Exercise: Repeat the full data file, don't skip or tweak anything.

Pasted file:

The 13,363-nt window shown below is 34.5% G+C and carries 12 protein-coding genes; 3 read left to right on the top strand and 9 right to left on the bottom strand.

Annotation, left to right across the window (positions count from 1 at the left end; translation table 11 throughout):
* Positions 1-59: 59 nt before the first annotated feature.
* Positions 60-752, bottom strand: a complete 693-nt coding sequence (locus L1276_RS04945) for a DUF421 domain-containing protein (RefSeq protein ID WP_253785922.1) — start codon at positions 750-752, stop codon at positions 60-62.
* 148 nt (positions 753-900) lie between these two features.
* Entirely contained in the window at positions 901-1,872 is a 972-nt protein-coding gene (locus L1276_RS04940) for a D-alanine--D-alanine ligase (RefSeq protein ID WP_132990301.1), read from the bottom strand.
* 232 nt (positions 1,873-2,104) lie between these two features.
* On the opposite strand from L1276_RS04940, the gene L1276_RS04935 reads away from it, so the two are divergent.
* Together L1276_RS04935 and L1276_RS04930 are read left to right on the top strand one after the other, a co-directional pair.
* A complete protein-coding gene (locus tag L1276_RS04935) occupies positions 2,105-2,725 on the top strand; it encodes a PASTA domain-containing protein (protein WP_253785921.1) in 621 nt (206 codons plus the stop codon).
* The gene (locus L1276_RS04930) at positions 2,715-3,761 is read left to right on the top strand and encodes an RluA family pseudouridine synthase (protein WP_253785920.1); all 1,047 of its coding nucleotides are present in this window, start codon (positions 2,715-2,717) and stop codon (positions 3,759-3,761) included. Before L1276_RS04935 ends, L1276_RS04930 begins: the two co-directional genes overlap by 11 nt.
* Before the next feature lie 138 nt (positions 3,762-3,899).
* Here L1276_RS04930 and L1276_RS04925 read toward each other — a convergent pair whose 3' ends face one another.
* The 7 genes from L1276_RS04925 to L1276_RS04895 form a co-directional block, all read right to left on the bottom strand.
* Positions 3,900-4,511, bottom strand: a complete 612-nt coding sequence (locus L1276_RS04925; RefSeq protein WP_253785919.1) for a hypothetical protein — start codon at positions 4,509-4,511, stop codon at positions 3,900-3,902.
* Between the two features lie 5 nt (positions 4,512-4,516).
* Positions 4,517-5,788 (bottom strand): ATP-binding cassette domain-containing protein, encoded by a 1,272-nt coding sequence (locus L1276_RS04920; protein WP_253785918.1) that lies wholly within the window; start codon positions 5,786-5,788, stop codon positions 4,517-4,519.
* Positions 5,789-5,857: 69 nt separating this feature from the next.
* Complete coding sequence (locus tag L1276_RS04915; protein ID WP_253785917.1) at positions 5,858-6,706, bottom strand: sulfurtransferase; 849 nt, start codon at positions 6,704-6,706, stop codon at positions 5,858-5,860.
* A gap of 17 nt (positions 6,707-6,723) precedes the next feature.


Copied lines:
The 13,363-nt window shown below is 34.5% G+C and carries 12 protein-coding genes; 3 read left to right on the top strand and 9 right to left on the bottom strand.

Annotation, left to right across the window (positions count from 1 at the left end; translation table 11 throughout):
* Positions 1-59: 59 nt before the first annotated feature.
* Positions 60-752, bottom strand: a complete 693-nt coding sequence (locus L1276_RS04945) for a DUF421 domain-containing protein (RefSeq protein ID WP_253785922.1) — start codon at positions 750-752, stop codon at positions 60-62.
* 148 nt (positions 753-900) lie between these two features.
* Entirely contained in the window at positions 901-1,872 is a 972-nt protein-coding gene (locus L1276_RS04940) for a D-alanine--D-alanine ligase (RefSeq protein ID WP_132990301.1), read from the bottom strand.
* 232 nt (positions 1,873-2,104) lie between these two features.
* On the opposite strand from L1276_RS04940, the gene L1276_RS04935 reads away from it, so the two are divergent.
* Together L1276_RS04935 and L1276_RS04930 are read left to right on the top strand one after the other, a co-directional pair.
* A complete protein-coding gene (locus tag L1276_RS04935) occupies positions 2,105-2,725 on the top strand; it encodes a PASTA domain-containing protein (protein WP_253785921.1) in 621 nt (206 codons plus the stop codon).
* The gene (locus L1276_RS04930) at positions 2,715-3,761 is read left to right on the top strand and encodes an RluA family pseudouridine synthase (protein WP_253785920.1); all 1,047 of its coding nucleotides are present in this window, start codon (positions 2,715-2,717) and stop codon (positions 3,759-3,761) included. Before L1276_RS04935 ends, L1276_RS04930 begins: the two co-directional genes overlap by 11 nt.
* Before the next feature lie 138 nt (positions 3,762-3,899).
* Here L1276_RS04930 and L1276_RS04925 read toward each other — a convergent pair whose 3' ends face one another.
* The 7 genes from L1276_RS04925 to L1276_RS04895 form a co-directional block, all read right to left on the bottom strand.
* Positions 3,900-4,511, bottom strand: a complete 612-nt coding sequence (locus L1276_RS04925; RefSeq protein WP_253785919.1) for a hypothetical protein — start codon at positions 4,509-4,511, stop codon at positions 3,900-3,902.
* Between the two features lie 5 nt (positions 4,512-4,516).
* Positions 4,517-5,788 (bottom strand): ATP-binding cassette domain-containing protein, encoded by a 1,272-nt coding sequence (locus L1276_RS04920; protein WP_253785918.1) that lies wholly within the window; start codon positions 5,786-5,788, stop codon positions 4,517-4,519.
* Positions 5,789-5,857: 69 nt separating this feature from the next.
* Complete coding sequence (locus tag L1276_RS04915; protein ID WP_253785917.1) at positions 5,858-6,706, bottom strand: sulfurtransferase; 849 nt, start codon at positions 6,704-6,706, stop codon at positions 5,858-5,860.
* A gap of 17 nt (positions 6,707-6,723) precedes the next feature.